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Chimpanzee Politics: Power and Sex among Apes
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Chimpanzee Politics: Power and Sex among Apes

4.25  ·  Rating Details ·  649 Ratings  ·  53 Reviews

The first edition of Frans de Waal's Chimpanzee Politics was acclaimed not only by primatologists for its scientific achievement but also by politicians, business leaders, and social psychologists for its remarkable insights into the most basic human needs and behaviors. Twenty-five years later, this book is considered a classic. Featuring a new preface that includes recen

Kindle Edition, 256 pages
Published (first published 1982)
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Interesting book. The more scientifically-inclined should note this is more like an anthropologist's report on observing a remote culture than a popular science description of the collective results of scientific studies.

In order to get a better idea of chimp group behavior than is possible with small numbers of chimps in zoos or living in people's home, they wanted to watch a sizable group. It's difficult to see all the interactions that occur in the wild. So, they put a group in a large enclos
David Olmsted
Apr 13, 2012 David Olmsted rated it really liked it  ·  review of another edition
Shelves: animal-behavior
This book covers the introduction of a chimpanzee colony into a large Arnhem zoo habitat during the late 1970’s. Because the zoo provides food and a safe territory it is not natural environment but it allows for close observations of internal group dynamics. The core of the colony are the females with their offspring who above all seek stable peaceful internal group dynamics along with good food and secure territory. Chimps (but like humans and baboons) are unique among the great apes in that th ...more
Fascinating narrative about social interactions and power struggles in a chimpanzee colony in a Dutch zoo.

This book is at its strongest when chronicling events dispassionately and allowing the reader to draw their own conclusions about analogues to human behavior, and weaker when the author draws heavy handed explicit comparisons and ventures into sociological studies on human gender and hierarchy. The author references Machiavelli several times, and I think this book is well read in conjunctio
Justin Heyes-jones
"If we look straight and deep into a chimpanzee's eyes, and intelligent, self-assured personality looks back at us."

The author, Frans de Waal, is a primatologist who for several years studied a colony of chimps in Arnhem zoo. Although studying them out of the wild like this is not an entirely natural setting, the zoo visitors are kept well back, and the chimps have been found to act very much like they do in the wild in most respects. In addition the setting allows them to be watched close up wi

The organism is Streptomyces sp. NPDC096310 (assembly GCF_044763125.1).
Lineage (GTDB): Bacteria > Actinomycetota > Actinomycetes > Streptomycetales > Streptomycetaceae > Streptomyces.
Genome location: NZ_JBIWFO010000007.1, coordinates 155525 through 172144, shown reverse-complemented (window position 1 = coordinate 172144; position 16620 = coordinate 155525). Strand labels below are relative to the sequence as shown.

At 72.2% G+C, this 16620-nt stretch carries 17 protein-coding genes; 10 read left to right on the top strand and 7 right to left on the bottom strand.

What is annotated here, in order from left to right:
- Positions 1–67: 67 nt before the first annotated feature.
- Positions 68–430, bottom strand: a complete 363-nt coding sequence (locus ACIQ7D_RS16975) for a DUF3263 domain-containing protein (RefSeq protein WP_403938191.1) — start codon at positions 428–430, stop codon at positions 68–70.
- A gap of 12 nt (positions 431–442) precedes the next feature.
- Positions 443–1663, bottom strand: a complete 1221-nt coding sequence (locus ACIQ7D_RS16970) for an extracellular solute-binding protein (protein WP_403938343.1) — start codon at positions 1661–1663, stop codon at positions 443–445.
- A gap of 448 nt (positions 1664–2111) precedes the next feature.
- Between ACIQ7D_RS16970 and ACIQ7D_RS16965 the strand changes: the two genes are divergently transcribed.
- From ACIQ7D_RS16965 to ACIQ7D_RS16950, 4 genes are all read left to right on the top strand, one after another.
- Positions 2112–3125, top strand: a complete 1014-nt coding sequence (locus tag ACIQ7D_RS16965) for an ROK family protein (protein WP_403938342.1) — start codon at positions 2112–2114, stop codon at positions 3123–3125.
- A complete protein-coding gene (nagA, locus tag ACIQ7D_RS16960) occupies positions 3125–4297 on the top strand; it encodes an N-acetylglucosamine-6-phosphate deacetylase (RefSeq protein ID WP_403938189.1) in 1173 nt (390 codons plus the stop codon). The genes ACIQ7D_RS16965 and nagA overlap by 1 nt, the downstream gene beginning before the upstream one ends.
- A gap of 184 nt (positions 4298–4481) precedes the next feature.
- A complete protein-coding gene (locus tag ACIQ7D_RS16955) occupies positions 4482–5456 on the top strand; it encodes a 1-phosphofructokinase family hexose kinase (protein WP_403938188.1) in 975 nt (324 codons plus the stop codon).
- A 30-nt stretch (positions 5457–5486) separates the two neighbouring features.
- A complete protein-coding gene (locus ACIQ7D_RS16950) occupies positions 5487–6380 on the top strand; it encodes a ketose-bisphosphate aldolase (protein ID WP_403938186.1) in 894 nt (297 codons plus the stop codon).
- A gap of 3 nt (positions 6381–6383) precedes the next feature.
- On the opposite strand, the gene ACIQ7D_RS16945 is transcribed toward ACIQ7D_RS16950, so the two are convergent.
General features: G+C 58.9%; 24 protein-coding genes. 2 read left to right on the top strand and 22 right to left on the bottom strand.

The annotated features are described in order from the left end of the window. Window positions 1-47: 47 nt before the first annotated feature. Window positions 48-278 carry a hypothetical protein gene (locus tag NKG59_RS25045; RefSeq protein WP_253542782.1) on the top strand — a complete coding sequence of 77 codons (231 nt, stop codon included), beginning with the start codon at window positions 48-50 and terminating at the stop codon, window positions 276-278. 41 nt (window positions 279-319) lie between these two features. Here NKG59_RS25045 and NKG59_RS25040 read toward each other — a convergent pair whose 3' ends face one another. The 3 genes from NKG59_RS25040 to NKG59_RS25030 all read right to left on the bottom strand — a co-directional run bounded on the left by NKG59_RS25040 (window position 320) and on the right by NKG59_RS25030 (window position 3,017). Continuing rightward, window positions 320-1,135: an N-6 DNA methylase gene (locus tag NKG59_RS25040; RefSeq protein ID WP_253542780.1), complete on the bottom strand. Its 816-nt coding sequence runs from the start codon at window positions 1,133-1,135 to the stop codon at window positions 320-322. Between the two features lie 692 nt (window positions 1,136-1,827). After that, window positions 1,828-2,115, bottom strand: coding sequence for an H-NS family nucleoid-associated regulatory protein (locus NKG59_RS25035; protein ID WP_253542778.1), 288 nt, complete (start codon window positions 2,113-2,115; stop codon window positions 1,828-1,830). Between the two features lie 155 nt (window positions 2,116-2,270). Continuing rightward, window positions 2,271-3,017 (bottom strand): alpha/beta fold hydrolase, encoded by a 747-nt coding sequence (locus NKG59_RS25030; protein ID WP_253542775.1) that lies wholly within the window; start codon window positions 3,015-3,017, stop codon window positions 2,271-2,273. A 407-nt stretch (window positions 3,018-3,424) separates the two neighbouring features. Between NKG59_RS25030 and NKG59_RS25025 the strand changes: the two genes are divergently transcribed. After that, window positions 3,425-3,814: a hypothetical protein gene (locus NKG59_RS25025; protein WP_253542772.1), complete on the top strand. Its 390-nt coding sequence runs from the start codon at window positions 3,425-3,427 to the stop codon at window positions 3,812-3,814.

Jun 21, 2013 Stephen rated it really liked it  ·  review of another edition
Back in the 1970s, primatologist Frans de Waal conducted one of the first extensive studies into the social structures of chimpanzees. Chimpanzee Politics is the result, establishing facts now taken for granted, namely that chimpanzee populations are organized by rank, which for males influences how successful they are are spreading their genes. It also illustrates their startling intelligence, both social and physical; de Waal witnessed chimpanzees collaborating to overcome obstacles, like elec ...more
Steven Peterson
Aug 11, 2009 Steven Peterson rated it really liked it  ·  review of another edition
This is a revised version of Frans de Waal's widely read work "Chimpanzee Politics." At the outset, de Waal notes that he uses the term "politics" very consciously. He says: "If we follow Harold Lasswell's famous definition of politics as a social process determining 'who gets what, when, how,' there can be little doubt that chimpanzees engage in it. The events depicted in this volume come from the Arnhem Zoo chimpanzee colony. That itself is problematic, since chimpanzees (and other animals) in ...more
Apr 25, 2012 Graham rated it really liked it  ·  review of another edition
Chimpanzee Politics is a narrative about the social interactions of a group of chimpanzees in a Dutch zoo monitored by primatologist Frans De Waal in the late 70s. Although chimpanzees have no verbal language, their social interactions are very complex. The majority of the book focuses on the dynamics of how alliances are forged and broken. Many of the males strive to become the alpha male, however this is not a feat that is possible without support, including the females, as even a very strong ...more
Juliusz Gonera
Jul 07, 2012 Juliusz Gonera rated it really liked it  ·  review of another edition
Chimp social organisation is much more intricate than you think.

Memorable quotes:
"Nikkie is the highest-ranking ape but he is completely dependent on Yeoren.
Luit is individually the most powerful. But when it comes to who can push
others aside, then Mama is the boss"